sudo chmod +x 30-hello-world
run-parts /etc/update-motd.d

hello world output

Colour your text

For colour support I use the tput command that is included in a default Ubuntu install. It not only allows you to colour text but also apply styles, centering, cursor movement and clear the screen.

For our purposes of colouring text tput supports the adjustment of both foreground and background colours using ANSI escape codes.

Set the foreground.

tput setaf x

Set the background.

tput setab x

Resets the colours to the terminal defaults.

tput sgr0

tput x colour codes.
0 black
1 red
2 green
3 yellow
4 blue
5 magenta
6 cyan
7 white

So tput setaf 7 sets the foreground to white and then tput setab 2 would set the and the background to green. tput setaf 4 would set the foreground to blue.

Tput relies on the $TERM user environment variable to determine the terminal type. Unfortunately this variable is not given until the user is logged in which is after the MOTD has been displayed. So whenever we use tput we need to force it to use xterm using the -T argument.

sudo nano 30-hello-world

Append the following commands to the file, save and test.

echo "$(tput -T xterm setaf 1)Hello world$(tput -T xterm sgr0) in red."

nano 30-hello-world edit 2

Now if you run run-parts /etc/update-motd.d you’ll see the words “Hello world” in the colour red and then the following text “in red” in the terminal default colours.

hello world in red

Now edit the file again and append the following, save and test.

echo "$(tput -T xterm setaf 4)$(tput -T xterm setab 7)White background and blue foreground.$(tput -T xterm sgr0)"
echo "$(tput -T xterm rev)Reverse normal text.$(tput -T xterm sgr0)"

nano 30-hello-world edit 3

run-parts /etc/update-motd.d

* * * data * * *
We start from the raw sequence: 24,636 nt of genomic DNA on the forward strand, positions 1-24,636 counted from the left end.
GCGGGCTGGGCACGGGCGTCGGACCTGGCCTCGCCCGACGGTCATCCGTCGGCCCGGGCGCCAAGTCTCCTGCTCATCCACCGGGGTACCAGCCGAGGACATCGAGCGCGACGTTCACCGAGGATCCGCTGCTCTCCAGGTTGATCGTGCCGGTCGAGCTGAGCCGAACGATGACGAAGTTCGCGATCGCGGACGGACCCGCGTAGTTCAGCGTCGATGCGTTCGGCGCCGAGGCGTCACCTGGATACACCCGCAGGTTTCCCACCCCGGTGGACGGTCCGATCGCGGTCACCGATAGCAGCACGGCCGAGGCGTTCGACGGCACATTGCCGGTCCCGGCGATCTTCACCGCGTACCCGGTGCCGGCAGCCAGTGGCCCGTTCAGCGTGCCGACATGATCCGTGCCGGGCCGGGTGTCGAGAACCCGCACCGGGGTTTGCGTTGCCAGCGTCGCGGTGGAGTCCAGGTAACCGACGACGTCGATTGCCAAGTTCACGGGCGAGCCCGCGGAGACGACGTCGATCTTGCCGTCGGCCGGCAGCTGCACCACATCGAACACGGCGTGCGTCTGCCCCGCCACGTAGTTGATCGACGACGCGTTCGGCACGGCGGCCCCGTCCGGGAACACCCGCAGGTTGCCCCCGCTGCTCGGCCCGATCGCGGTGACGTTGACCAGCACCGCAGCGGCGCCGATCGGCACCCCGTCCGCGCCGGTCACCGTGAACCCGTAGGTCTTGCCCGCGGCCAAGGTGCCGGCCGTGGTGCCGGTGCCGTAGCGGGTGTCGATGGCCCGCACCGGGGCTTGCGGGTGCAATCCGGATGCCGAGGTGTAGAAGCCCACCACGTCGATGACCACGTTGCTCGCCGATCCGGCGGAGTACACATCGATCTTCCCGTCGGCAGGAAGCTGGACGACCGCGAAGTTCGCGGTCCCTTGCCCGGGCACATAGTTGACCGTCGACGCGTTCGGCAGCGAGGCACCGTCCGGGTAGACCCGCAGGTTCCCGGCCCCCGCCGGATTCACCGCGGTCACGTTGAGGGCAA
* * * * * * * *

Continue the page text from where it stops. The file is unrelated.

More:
hello world multiple output

To learn more on what you can do using the tput command I’d recommend the following guides.

Print a text file

Outputting a text file is a simple process and there are a few ways of doing it. I generally save the text file into the /etc/update-motd.d and use the cat command from within a script to display it onscreen.

sudo nano /etc/update-motd.d/tux.asc

Copy, paste and save this Tux logo that I sourced from

             8'    .88 
             8`._.' Y8. 
            d/      `8b. 
           dP   .    Y8b. 
          d8:'  "  `::88b 
         d8"         'Y88b 
        :8P    '      :888 
         8a.   :     _a88P 
       ._/"Yaa_:   .| 88P| 
  jgs  \    YP"    `| 8P  `.
  a:f  /     \.___.d|    .' 

Now create a new MOTD script.

sudo nano /etc/update-motd.d/20-display-logo

Edit it and add the following script.

printf "\n$(cat /etc/update-motd.d/tux.asc)\n"

Finally apply the execute bit and test out your changes.

sudo chmod +x /etc/update-motd.d/20-display-logo
run-parts /etc/update-motd.d

messy output

Now feel free to use what you have learnt to clean-up the modifications and produce a nicer login.

cleaner output

Perfect and that is it for this guide, I hope it was useful.